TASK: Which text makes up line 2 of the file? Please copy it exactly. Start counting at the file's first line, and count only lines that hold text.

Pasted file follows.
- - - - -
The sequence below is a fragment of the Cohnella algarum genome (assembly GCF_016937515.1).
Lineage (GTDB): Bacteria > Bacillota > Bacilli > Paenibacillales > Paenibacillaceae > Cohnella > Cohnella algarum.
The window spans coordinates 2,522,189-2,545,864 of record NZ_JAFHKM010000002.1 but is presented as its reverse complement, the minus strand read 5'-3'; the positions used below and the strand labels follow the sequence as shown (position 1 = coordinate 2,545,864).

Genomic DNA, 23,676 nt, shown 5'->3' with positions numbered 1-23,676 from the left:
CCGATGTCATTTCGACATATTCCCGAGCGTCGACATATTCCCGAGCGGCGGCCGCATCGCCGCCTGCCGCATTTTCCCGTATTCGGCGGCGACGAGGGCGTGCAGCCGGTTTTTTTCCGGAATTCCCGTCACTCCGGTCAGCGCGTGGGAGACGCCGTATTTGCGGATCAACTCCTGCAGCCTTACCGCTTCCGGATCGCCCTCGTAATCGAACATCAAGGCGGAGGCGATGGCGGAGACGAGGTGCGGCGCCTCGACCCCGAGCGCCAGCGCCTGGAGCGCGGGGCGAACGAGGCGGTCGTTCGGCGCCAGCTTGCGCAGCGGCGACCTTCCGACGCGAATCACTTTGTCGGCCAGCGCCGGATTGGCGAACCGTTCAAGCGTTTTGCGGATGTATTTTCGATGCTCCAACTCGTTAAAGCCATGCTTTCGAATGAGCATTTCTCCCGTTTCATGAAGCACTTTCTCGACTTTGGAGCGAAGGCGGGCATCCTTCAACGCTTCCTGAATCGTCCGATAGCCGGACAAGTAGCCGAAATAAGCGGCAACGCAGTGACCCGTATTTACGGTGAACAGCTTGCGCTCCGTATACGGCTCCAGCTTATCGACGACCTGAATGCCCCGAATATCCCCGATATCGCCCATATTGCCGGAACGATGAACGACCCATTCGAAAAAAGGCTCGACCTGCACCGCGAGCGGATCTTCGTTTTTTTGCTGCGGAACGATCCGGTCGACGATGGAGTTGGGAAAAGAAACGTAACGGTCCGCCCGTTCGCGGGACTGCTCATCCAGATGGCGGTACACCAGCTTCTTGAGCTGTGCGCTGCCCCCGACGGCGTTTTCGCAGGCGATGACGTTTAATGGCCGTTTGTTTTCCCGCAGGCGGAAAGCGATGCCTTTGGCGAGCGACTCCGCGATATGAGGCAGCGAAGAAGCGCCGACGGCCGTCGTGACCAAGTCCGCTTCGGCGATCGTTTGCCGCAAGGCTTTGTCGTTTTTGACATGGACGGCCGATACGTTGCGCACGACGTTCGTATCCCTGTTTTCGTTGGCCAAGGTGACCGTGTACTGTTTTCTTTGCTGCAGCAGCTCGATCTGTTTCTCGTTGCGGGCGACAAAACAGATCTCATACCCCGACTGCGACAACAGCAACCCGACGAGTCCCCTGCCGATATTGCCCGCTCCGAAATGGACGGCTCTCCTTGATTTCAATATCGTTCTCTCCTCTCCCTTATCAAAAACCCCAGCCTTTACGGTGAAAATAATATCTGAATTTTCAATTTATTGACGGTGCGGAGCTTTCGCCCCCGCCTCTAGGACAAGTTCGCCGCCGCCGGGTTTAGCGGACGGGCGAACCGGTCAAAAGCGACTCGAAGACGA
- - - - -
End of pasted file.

Lineage (GTDB): Bacteria > Bacillota > Bacilli > Paenibacillales > Paenibacillaceae > Cohnella > Cohnella algarum.